IT Boot Camps Offer Training, From ERP to Linux and More

By Todd R. Weiss  |  Posted 2014-07-30 Print this article Print
IT training

IT managers have to evaluate such offerings on a case-by case basis to be sure they are legitimate, he said. "Differentiating vendor training, certification training and boot camps would go a long way in helping IT boot camps become more useful and draw greater groups of companies—but as soon as that happened, the term would no doubt get hijacked by marketing firms to get people in front of vendors and products again."

Dan Olds, principal analyst at Gabriel Consulting Group, said that the right boot camps for the right employees can hold a lot of promise for training tech employees in both big and small companies. "With the boot camp approach, employees have a chance to be immersed in a particular tech environment, free from the day-to-day distractions and IT firefighting that is rife in today's workplace," he said. "One of the biggest problems in trying to learn on the job in IT is that employees typically have to quickly learn a new skill to tackle a specific task, and they only learn enough to get them over the hump, then it's back to business as usual. They seldom get the time to practice a new skill enough to really learn what they're doing. With boot camps, they get in-depth information plus the time and opportunity to play around with their new-found expertise."

IT managers should be sure to choose workers who are anxious to improve their skills, "rather than those who are mostly punching a time clock," said Olds. "I think it's a great way to get targeted training to the people who need it. But the boot camp approach isn't right for every IT topic. They are best when they're focused on well-bounded areas of technology, like a particular programming language or application. This is where the hands-on aspect of boot camps are most valuable."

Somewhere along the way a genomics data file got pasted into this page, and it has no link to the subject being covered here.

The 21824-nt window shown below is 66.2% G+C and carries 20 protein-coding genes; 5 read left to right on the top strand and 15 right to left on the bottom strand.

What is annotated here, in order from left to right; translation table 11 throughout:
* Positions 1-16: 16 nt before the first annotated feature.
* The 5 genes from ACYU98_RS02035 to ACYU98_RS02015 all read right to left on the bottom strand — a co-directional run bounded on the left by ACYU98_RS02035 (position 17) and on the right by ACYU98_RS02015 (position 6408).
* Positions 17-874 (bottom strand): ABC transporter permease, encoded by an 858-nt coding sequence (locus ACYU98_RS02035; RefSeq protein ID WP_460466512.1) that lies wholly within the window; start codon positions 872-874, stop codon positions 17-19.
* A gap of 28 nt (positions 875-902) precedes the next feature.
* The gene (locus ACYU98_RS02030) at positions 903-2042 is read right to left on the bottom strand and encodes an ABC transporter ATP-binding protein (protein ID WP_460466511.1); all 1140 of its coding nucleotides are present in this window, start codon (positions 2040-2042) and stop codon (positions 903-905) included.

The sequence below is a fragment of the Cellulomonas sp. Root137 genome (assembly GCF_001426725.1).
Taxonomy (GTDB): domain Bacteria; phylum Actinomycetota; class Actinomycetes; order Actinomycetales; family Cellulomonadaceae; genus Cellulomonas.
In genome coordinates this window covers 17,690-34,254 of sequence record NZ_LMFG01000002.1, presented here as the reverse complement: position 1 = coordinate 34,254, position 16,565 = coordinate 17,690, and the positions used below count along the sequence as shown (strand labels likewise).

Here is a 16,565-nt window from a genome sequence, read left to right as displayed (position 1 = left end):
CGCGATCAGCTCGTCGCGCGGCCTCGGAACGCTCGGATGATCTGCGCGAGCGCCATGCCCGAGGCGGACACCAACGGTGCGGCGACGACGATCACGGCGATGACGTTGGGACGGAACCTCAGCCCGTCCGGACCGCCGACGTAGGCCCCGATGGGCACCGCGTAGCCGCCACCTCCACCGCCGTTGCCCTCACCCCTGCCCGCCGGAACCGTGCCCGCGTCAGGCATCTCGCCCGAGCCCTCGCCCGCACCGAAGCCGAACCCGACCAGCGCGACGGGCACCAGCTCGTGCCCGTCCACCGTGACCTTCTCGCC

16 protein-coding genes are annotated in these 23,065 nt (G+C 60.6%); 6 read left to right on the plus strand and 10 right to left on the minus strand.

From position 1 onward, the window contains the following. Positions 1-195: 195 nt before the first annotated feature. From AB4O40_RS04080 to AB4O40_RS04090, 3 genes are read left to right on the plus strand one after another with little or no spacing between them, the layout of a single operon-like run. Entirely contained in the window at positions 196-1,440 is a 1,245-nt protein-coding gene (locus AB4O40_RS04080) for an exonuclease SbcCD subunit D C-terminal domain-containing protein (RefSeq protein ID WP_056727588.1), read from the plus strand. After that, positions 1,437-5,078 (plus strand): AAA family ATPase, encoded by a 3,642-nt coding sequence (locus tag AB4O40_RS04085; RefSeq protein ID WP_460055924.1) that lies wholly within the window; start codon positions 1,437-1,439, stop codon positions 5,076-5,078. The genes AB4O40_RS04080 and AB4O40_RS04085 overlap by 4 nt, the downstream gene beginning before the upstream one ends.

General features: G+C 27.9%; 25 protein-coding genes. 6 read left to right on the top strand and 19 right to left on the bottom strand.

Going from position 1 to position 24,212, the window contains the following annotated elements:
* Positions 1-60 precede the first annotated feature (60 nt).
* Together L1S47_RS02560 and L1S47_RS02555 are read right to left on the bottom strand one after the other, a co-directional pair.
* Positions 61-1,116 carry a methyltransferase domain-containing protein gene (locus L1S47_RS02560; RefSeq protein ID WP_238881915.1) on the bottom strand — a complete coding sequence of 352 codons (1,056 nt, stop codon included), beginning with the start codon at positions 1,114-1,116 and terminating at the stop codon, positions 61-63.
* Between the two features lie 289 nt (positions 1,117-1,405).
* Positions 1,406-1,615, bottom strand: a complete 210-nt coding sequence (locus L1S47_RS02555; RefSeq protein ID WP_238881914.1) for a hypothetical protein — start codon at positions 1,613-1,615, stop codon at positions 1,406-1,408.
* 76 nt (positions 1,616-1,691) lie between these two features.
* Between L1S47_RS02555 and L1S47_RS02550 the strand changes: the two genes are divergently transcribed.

Rob Enderle, principal analyst of Enderle Group, agreed. "If it is well-staffed with people who are practitioners, it is a great way to get a good initial idea of how to deal with a new technology or concept," he said. "The greater value, though, is meeting the experts and forming relationships with peers who you can work with collectively to solve individual and mutual problems."

Enderle said he's attended several boot camps as a participant and that he's often "learned things that I likely wouldn't have been able to learn on my own."

With those experiences in mind, he said that IT managers should establish specific criteria to measure the quality of a prospective boot camp program before sending employees. "Focus on ensuring quality and put in place solid measurements to assure that quality and you'll get a good result. If you focus [only] on the frequency of boot camps or any other [criteria], you'll likely find they are a waste of time and money." 


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